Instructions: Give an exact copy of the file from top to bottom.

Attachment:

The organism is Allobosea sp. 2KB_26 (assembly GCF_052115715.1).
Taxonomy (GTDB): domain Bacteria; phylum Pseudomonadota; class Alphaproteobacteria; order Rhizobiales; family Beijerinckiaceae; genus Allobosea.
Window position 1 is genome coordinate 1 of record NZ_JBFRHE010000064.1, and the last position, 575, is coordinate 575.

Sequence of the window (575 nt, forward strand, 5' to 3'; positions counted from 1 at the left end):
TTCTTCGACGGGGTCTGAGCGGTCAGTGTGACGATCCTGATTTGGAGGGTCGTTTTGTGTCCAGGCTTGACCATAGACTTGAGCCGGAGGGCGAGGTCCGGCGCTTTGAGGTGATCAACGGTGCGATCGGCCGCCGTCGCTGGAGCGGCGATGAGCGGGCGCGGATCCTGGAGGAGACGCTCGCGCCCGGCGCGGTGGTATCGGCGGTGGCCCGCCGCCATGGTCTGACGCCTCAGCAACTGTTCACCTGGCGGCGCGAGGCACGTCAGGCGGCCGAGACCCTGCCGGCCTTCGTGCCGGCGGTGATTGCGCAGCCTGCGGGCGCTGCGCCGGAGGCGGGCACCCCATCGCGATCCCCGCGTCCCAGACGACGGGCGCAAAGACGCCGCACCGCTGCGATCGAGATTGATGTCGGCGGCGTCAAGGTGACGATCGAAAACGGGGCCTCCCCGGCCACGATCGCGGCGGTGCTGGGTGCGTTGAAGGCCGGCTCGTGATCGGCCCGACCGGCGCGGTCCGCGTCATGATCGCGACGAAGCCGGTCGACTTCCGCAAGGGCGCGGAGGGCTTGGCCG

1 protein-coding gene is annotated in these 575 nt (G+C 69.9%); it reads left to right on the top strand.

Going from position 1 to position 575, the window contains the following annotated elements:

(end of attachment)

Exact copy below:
The organism is Allobosea sp. 2KB_26 (assembly GCF_052115715.1).
Taxonomy (GTDB): domain Bacteria; phylum Pseudomonadota; class Alphaproteobacteria; order Rhizobiales; family Beijerinckiaceae; genus Allobosea.
Window position 1 is genome coordinate 1 of record NZ_JBFRHE010000064.1, and the last position, 575, is coordinate 575.

Sequence of the window (575 nt, forward strand, 5' to 3'; positions counted from 1 at the left end):
TTCTTCGACGGGGTCTGAGCGGTCAGTGTGACGATCCTGATTTGGAGGGTCGTTTTGTGTCCAGGCTTGACCATAGACTTGAGCCGGAGGGCGAGGTCCGGCGCTTTGAGGTGATCAACGGTGCGATCGGCCGCCGTCGCTGGAGCGGCGATGAGCGGGCGCGGATCCTGGAGGAGACGCTCGCGCCCGGCGCGGTGGTATCGGCGGTGGCCCGCCGCCATGGTCTGACGCCTCAGCAACTGTTCACCTGGCGGCGCGAGGCACGTCAGGCGGCCGAGACCCTGCCGGCCTTCGTGCCGGCGGTGATTGCGCAGCCTGCGGGCGCTGCGCCGGAGGCGGGCACCCCATCGCGATCCCCGCGTCCCAGACGACGGGCGCAAAGACGCCGCACCGCTGCGATCGAGATTGATGTCGGCGGCGTCAAGGTGACGATCGAAAACGGGGCCTCCCCGGCCACGATCGCGGCGGTGCTGGGTGCGTTGAAGGCCGGCTCGTGATCGGCCCGACCGGCGCGGTCCGCGTCATGATCGCGACGAAGCCGGTCGACTTCCGCAAGGGCGCGGAGGGCTTGGCCG

1 protein-coding gene is annotated in these 575 nt (G+C 69.9%); it reads left to right on the top strand.

Going from position 1 to position 575, the window contains the following annotated elements: